Mazz Mosley and Nick Stenning from the Government Digital Service – which is transforming UK government IT from the inside, with generous use of open source and common sense – spoke on not recruiting developer rock stars, who create a single point of failure in your team. Rather, they aim to nurture collective intelligence.

This talk went down well at the Monki Gras, but while the thought makes sense, it intrigues me. Could the same person who becomes a “rock star” in one team be part of “collective intelligence” in another? Is not this more about how you manage your team, than how you recruit? And could a key leader that creates such a team be a bit of a rock star for doing so?

Phil Gilbert from IBM spoke about transforming IBM’s software products with design and rationalisation. The slide that has stayed with me showed how 20+ products in the areas of business process management were consolidated into two or three.

Chris Thorpe from Boffin talked about steam engines and 3D printing. Using 3D printing, steam engines can be repaired, while in another context model railway enthusiasts can get models in whatever size they want.

Steve Citron-Pousty from Red Hat gave us a sideways look at technology by talking about ecosystems. How do you nurture a vibrant ecosystem as opposed to one in which just a few creatures dominate? The answer is about monitoring, measuring, and testing hypotheses.

Ted Nyman at GitHub gave a memorable talk on being happy at work. His answer: no managers.

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He described how GitHub is managed: nobody reports to anyone else, decisions are made by consensus, teams form naturally, nobody is forced to do anything, but individuals are highly motivated because they have authenticity and autonomy. Employees are happy and nobody ever quits. “Developers are awkward people, accept awkwardness,” he added.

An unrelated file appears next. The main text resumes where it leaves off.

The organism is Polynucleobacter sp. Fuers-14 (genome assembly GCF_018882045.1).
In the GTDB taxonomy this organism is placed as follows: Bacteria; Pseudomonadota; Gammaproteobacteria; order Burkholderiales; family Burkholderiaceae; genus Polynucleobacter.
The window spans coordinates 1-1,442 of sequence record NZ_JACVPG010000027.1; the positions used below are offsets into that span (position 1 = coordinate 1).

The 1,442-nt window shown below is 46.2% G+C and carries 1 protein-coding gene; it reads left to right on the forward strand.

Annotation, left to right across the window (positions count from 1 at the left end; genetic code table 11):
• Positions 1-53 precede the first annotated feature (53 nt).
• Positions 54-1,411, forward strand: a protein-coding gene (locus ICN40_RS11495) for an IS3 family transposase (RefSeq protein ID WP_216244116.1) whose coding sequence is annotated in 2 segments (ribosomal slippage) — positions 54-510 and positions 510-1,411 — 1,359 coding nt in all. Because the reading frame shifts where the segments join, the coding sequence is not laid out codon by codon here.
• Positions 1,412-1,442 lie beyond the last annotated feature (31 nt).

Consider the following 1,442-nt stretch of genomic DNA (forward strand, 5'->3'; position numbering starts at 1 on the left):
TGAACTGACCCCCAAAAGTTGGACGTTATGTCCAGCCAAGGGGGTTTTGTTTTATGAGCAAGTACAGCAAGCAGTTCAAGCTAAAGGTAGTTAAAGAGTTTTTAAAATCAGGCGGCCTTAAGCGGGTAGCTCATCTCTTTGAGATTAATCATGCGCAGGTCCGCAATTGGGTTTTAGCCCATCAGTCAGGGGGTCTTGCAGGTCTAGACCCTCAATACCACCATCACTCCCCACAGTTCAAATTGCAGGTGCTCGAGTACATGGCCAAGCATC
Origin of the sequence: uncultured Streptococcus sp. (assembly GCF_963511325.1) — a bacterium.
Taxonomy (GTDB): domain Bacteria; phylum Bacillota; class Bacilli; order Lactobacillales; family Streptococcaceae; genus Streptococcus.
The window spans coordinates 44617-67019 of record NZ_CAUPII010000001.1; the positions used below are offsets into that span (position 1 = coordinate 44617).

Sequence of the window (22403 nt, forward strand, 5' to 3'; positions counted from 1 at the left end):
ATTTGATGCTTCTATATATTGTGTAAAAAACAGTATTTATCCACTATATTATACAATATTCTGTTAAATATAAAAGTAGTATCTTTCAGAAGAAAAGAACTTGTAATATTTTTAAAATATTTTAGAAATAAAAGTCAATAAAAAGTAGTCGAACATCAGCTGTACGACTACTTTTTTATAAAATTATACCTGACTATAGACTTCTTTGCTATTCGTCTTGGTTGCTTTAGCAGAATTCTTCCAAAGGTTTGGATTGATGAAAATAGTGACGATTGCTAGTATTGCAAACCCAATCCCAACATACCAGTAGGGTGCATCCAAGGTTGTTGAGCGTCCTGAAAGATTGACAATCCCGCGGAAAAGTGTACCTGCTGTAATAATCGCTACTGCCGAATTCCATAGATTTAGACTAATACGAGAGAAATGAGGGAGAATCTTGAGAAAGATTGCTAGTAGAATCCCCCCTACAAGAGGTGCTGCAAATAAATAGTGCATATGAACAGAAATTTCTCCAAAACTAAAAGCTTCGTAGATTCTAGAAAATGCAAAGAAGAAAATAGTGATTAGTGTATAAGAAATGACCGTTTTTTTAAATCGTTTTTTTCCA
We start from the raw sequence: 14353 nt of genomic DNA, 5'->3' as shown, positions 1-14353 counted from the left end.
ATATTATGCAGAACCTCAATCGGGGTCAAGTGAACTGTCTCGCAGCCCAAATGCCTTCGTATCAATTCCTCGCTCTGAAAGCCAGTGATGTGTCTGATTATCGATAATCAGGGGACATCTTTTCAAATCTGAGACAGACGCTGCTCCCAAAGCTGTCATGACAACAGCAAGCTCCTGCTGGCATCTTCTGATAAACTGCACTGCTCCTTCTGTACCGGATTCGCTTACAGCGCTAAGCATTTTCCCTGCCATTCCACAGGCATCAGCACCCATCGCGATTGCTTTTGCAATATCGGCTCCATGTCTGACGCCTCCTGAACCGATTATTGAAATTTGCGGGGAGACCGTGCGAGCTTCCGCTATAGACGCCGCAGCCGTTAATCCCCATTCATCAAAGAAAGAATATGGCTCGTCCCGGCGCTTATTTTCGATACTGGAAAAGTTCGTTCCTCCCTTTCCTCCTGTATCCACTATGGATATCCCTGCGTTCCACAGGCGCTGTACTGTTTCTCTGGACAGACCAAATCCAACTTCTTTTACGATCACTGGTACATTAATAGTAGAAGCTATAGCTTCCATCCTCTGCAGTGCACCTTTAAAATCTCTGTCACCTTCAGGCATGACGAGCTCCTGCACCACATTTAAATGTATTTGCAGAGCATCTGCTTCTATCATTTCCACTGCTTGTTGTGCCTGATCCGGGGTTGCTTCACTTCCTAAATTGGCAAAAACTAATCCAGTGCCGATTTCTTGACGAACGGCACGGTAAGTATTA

This was another thought-provoking talk. How much of GitHub’s management model would translate or scale to other businesses? Does it depend on having smart, highly motivated team members? Will it work for ever, or end in disaster? Is Nyman’s description accurate, or are there disguised channels of authority which he did not articulate?

Day two, Friday, opened strongly. I have already mentioned Shanley Kane’s talk. She addressed the problem of dishonesty in software development, explaining that software roadmaps which show features on a timeline are inherently dishonest and cause erosion of trust. Developers have a responsibility to explain to others in the business that development does not work like that. Her suggested alternative is some sort of interactive document covering “what we’re working on”.

Cyndi Mitchell, also mentioned above, talked about excellence in software development. This is not just about technically sound code, but is multi-faceted, including business value, customer value, user experience, delivery and operations as well. It was another take on a common theme in Agile: the team is everyone, not just the developers.

Chris Aniszczyk from Twitter spoke about open source software. Twitter always evaluates open source options before risking wheel reinvention by cutting new code. He also advocates always writing code on the assumption that it will one day be open source. This promotes high quality APIs, sensible naming conventions, and other good things. Twitter aims to give code that is not its “secret sauce” back to the community, he said. However, Twitter avoids code with viral open source licenses like the GPL; it causes too many problems, he said.

An intriguing aside; Aniszczyk says that Twitter acquires companies to get the people, since “you can’t hire engineers these days.” This may create an open source project, as the code that company was working on is given away/abandoned to the community. I am not sure what examples of this process there are.

After that, there was lunch, more beer, brewers spoke, and a wood carver competed with a 3D printer to make a spoon; I’ve written about this here.

Lee Bofkin from Global Street Art spoke about street art. Where we see a wall or an alley, he said, a street artist sees a place that can be transformed with art. His slides were wonderful; check the Global Street Art site for a flavour.

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There is no event quite like the Monki Gras; it was not deeply technical but was rich in ideas. Plenty to reflect on.